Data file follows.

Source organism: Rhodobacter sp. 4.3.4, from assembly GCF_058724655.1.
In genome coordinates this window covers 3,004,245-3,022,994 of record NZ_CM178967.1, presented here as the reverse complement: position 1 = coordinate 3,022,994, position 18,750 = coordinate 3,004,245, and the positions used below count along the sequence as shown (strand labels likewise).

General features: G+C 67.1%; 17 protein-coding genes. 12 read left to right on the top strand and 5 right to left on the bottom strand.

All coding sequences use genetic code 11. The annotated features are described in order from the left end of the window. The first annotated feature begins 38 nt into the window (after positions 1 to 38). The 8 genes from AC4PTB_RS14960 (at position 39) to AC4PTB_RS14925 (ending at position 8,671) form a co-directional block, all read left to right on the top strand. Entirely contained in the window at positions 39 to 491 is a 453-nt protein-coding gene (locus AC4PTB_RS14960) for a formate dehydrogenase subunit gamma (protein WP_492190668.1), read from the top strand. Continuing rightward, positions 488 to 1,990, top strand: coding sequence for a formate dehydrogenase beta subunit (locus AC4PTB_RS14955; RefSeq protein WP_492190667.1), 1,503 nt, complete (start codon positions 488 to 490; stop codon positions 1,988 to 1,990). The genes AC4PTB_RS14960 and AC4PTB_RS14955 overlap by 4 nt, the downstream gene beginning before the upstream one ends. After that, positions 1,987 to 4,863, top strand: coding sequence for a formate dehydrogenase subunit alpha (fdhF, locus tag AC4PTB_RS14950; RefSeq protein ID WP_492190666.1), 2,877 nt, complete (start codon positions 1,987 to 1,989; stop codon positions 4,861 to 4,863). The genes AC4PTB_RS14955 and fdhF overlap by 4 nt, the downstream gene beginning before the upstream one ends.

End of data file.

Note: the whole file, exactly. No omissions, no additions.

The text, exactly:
Source organism: Rhodobacter sp. 4.3.4, from assembly GCF_058724655.1.
In genome coordinates this window covers 3,004,245-3,022,994 of record NZ_CM178967.1, presented here as the reverse complement: position 1 = coordinate 3,022,994, position 18,750 = coordinate 3,004,245, and the positions used below count along the sequence as shown (strand labels likewise).

General features: G+C 67.1%; 17 protein-coding genes. 12 read left to right on the top strand and 5 right to left on the bottom strand.

All coding sequences use genetic code 11. The annotated features are described in order from the left end of the window. The first annotated feature begins 38 nt into the window (after positions 1 to 38). The 8 genes from AC4PTB_RS14960 (at position 39) to AC4PTB_RS14925 (ending at position 8,671) form a co-directional block, all read left to right on the top strand. Entirely contained in the window at positions 39 to 491 is a 453-nt protein-coding gene (locus AC4PTB_RS14960) for a formate dehydrogenase subunit gamma (protein WP_492190668.1), read from the top strand. Continuing rightward, positions 488 to 1,990, top strand: coding sequence for a formate dehydrogenase beta subunit (locus AC4PTB_RS14955; RefSeq protein WP_492190667.1), 1,503 nt, complete (start codon positions 488 to 490; stop codon positions 1,988 to 1,990). The genes AC4PTB_RS14960 and AC4PTB_RS14955 overlap by 4 nt, the downstream gene beginning before the upstream one ends. After that, positions 1,987 to 4,863, top strand: coding sequence for a formate dehydrogenase subunit alpha (fdhF, locus tag AC4PTB_RS14950; RefSeq protein ID WP_492190666.1), 2,877 nt, complete (start codon positions 1,987 to 1,989; stop codon positions 4,861 to 4,863). The genes AC4PTB_RS14955 and fdhF overlap by 4 nt, the downstream gene beginning before the upstream one ends.